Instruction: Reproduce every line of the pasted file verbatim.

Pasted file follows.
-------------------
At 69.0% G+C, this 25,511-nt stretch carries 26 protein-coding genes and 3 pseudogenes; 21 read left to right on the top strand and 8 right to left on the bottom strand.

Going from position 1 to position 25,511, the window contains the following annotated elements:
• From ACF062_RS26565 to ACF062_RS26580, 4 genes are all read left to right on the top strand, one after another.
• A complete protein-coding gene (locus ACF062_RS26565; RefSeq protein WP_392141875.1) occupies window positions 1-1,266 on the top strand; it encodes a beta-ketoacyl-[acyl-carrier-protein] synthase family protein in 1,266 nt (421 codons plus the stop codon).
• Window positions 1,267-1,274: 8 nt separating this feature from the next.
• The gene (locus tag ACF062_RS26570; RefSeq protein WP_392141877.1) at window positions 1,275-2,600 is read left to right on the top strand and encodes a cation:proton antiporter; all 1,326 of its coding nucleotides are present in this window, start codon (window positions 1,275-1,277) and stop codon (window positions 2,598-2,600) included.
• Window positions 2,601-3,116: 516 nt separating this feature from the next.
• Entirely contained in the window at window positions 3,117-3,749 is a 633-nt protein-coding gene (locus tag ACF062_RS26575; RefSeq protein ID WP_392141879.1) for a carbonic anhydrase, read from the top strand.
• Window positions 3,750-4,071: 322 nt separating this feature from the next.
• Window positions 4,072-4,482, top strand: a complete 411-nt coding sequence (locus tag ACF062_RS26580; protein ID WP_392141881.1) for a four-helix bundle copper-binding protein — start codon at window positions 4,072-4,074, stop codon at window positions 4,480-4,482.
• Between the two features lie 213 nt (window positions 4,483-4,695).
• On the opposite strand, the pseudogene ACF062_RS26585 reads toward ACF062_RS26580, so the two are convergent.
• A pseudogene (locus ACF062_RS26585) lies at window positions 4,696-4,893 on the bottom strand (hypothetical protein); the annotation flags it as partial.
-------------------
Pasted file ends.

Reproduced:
At 69.0% G+C, this 25,511-nt stretch carries 26 protein-coding genes and 3 pseudogenes; 21 read left to right on the top strand and 8 right to left on the bottom strand.

Going from position 1 to position 25,511, the window contains the following annotated elements:
• From ACF062_RS26565 to ACF062_RS26580, 4 genes are all read left to right on the top strand, one after another.
• A complete protein-coding gene (locus ACF062_RS26565; RefSeq protein WP_392141875.1) occupies window positions 1-1,266 on the top strand; it encodes a beta-ketoacyl-[acyl-carrier-protein] synthase family protein in 1,266 nt (421 codons plus the stop codon).
• Window positions 1,267-1,274: 8 nt separating this feature from the next.
• The gene (locus tag ACF062_RS26570; RefSeq protein WP_392141877.1) at window positions 1,275-2,600 is read left to right on the top strand and encodes a cation:proton antiporter; all 1,326 of its coding nucleotides are present in this window, start codon (window positions 1,275-1,277) and stop codon (window positions 2,598-2,600) included.
• Window positions 2,601-3,116: 516 nt separating this feature from the next.
• Entirely contained in the window at window positions 3,117-3,749 is a 633-nt protein-coding gene (locus tag ACF062_RS26575; RefSeq protein ID WP_392141879.1) for a carbonic anhydrase, read from the top strand.
• Window positions 3,750-4,071: 322 nt separating this feature from the next.
• Window positions 4,072-4,482, top strand: a complete 411-nt coding sequence (locus tag ACF062_RS26580; protein ID WP_392141881.1) for a four-helix bundle copper-binding protein — start codon at window positions 4,072-4,074, stop codon at window positions 4,480-4,482.
• Between the two features lie 213 nt (window positions 4,483-4,695).
• On the opposite strand, the pseudogene ACF062_RS26585 reads toward ACF062_RS26580, so the two are convergent.
• A pseudogene (locus ACF062_RS26585) lies at window positions 4,696-4,893 on the bottom strand (hypothetical protein); the annotation flags it as partial.